I think Twitter is excellent for democratizing conversations about power in this way.

    3. Paul Oldroyd says:

      Nora – it may be good for analysis but it has a propensity for turning a discussion into a flash-mob. And decisions made by mobs are not generally good ones.

    1. Anonymous says:

      While there are some good points in there, in the comments it becomes a bit more troublesome, at one point an anonymous accusation of those criticizing Ross being "just like Westboro Baptist" and the author of the post saying that was a "fair point." But I guess "never read the comments" applies at all times.

  2. Ginger Stickney says:

    Interesting. I'm so old out of the scifi/fantasy world now. Back in the 90s I frankly found myself often horrified at the outright sexism of some many in that world. Now I want to read McGuire. Good insight as always David.

  3. Anonymous says:

    "accusations and vitriol leveled at Seanan"

    I think there's been accusations levelled on both sides. None are especially helpful.
    A backlash at Seanan is unwarranted.

    "Throughout the pro-Ross camp, the goal has been to make him the victim of feminazi aggression"

    Hm. Not sure that's a helpful characterisation. Maybe some who are in support of Ross have framed things as such, but I doubt all.
    I don't see myself as 'pro Ross' or 'pro Seanan' or anti-anyone.
    But I definitely don't think seeing problems with how this has played out means I would be in any way anti-feminist.
    Nor, in fairness, would I automatically label someone with objections to Ross hosting a bully.

    I have used the words "mob" and "bully" but not at Seanan. I would also use it with her receiving a backlash of accusations and vitriol. And to various other people I could list who have ended up as villain of the week for whatever controversy (Caitlin Moran and the Sherlock fanfiction thing comes to mind). It doesn't necessarily matter to me how controversial the figures are, or how deserving of empathy they may or may not be, or how wrong or right their stance is on an issue, or how much power in society they have. It's still not ok for the internet to gang up and tell someone how awful they are.

    ""I tweeted at him/her and they didn't respond," is, I think, the weakest accusation of bullying I've read in quite awhile."

    Sure. It sounds unlikely an irrational as far as reasoning goes. Likely because, as you point out, she's upset (which doesn't excuse the assumption, but does explain it).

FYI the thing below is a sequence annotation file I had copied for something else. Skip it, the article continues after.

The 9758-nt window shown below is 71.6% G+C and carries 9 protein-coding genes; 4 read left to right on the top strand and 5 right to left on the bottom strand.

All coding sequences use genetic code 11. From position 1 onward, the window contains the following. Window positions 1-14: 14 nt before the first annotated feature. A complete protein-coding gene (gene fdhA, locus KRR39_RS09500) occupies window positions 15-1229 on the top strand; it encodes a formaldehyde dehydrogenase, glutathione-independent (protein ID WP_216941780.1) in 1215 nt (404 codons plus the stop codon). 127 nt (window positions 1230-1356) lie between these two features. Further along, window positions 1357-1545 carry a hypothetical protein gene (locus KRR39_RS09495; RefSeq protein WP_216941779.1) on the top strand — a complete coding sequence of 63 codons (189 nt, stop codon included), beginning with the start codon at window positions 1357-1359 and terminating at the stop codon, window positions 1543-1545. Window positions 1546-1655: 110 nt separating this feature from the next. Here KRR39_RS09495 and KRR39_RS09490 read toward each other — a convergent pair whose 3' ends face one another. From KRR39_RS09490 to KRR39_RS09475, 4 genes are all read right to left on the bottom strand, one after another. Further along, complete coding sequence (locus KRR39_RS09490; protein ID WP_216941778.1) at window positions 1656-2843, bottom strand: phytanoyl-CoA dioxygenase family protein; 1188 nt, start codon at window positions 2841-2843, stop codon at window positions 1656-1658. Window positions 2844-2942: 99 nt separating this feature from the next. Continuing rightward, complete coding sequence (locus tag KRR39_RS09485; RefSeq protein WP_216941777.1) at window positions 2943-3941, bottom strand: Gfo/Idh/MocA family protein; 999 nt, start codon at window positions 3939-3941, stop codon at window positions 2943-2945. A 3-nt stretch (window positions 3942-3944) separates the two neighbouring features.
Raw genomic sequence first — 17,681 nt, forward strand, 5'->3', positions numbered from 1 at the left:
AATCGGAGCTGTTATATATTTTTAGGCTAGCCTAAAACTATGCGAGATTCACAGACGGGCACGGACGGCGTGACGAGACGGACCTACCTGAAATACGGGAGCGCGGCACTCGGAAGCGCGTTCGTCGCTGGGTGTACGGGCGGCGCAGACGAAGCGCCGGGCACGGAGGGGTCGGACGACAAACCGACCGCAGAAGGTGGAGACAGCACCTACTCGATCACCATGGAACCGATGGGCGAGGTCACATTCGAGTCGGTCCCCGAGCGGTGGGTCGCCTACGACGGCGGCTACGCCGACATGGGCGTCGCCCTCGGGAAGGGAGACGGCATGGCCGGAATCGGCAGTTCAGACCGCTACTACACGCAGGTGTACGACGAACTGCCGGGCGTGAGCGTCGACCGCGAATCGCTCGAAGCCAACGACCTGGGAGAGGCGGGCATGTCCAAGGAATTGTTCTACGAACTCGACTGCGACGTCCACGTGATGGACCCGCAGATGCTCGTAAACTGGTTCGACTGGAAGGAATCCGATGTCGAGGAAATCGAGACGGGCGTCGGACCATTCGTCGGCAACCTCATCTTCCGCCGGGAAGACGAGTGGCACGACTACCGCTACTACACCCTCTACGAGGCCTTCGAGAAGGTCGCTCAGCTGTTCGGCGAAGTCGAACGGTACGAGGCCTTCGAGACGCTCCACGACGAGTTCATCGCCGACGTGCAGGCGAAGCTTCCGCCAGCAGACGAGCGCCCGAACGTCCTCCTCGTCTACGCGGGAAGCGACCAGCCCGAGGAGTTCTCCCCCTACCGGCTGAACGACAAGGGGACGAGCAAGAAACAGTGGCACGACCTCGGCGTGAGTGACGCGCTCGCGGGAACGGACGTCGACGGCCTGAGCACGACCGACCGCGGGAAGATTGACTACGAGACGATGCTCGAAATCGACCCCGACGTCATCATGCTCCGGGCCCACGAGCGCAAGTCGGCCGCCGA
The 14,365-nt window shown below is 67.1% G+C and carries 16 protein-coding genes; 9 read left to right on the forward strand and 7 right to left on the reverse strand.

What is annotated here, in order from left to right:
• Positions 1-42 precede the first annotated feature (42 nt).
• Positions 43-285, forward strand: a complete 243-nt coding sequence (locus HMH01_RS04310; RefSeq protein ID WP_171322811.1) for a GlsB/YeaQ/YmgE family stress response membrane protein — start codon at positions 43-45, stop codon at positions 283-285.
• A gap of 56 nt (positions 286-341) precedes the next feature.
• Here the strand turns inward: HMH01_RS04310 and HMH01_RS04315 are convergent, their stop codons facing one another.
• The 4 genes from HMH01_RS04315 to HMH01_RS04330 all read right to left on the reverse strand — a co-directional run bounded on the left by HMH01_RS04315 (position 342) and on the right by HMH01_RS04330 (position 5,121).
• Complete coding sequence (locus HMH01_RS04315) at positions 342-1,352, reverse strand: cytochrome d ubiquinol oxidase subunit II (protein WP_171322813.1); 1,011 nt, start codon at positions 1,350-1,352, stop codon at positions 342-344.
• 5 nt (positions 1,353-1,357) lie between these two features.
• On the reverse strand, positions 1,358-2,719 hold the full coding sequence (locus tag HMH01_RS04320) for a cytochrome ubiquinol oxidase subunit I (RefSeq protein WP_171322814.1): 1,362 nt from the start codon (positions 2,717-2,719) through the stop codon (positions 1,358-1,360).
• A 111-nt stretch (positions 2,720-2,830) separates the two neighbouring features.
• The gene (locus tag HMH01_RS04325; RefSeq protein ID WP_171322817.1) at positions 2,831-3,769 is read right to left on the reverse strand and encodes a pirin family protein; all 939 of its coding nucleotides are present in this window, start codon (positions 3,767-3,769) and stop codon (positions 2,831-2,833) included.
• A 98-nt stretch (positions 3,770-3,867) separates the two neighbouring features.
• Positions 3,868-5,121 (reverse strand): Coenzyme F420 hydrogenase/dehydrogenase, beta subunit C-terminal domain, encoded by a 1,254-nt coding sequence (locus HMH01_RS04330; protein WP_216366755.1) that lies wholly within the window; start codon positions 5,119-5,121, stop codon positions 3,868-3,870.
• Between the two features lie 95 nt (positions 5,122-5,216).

She likely made the assumption because her perception of Seanan is coloured by her thinking Goldman's husband is the type of person to publicly shame her for being fat, and is therefore on the defensive.

    Likewise, Seanan made the assumption Ross would do that because all she really knows about Ross is based on his persona and the controversies in the tabloids. (i.e doesn't know him personally).

    Seanan responded utterly reasonably that she had not ignored Goldman's daughter on purpose, but that sometimes replies 'fold' and you can't see them. She then had an eminently sensible exchange with Ross's daughter and, frankly, the tweets between Seanan McGuire and Honey Kinny Ross make the most sense out of anything I've read about any of this. It's a shame they couldn't have been the only words exchanged.

    Both Goldman and Seanan have used emotive language here – Goldman with the tear bringing and how Seanan has upset 3 women and Seanan " got a man who says things about women like me that I won't put on my twitter. I am actually crying" I am not judging EITHER of them for having an emotional response, by the way, it's valid, as both are protecting things that are important to them.

    "Ross himself is pissy at detractors (celebrities doing things for free expect to be thanked, not castigated)."

    In fairness, there were a lot of people assuming he would get paid, and didn't want their entrance money going to him – so pointing out it's voluntary and he wouldn't be paid is a valid response to that criticism.

    No disrespect intended (and I know that's usually the preface to something disrespectful, but I'm being sincere) but do you not think that your defence of Seanan is not dissimilar to Goldman and Gaiman's defence of Ross?

    I.e you know the actual person involved and what their intentions were, you are aware they are a good person and want to defend them from detractors and attackers?

    1. David Perry says: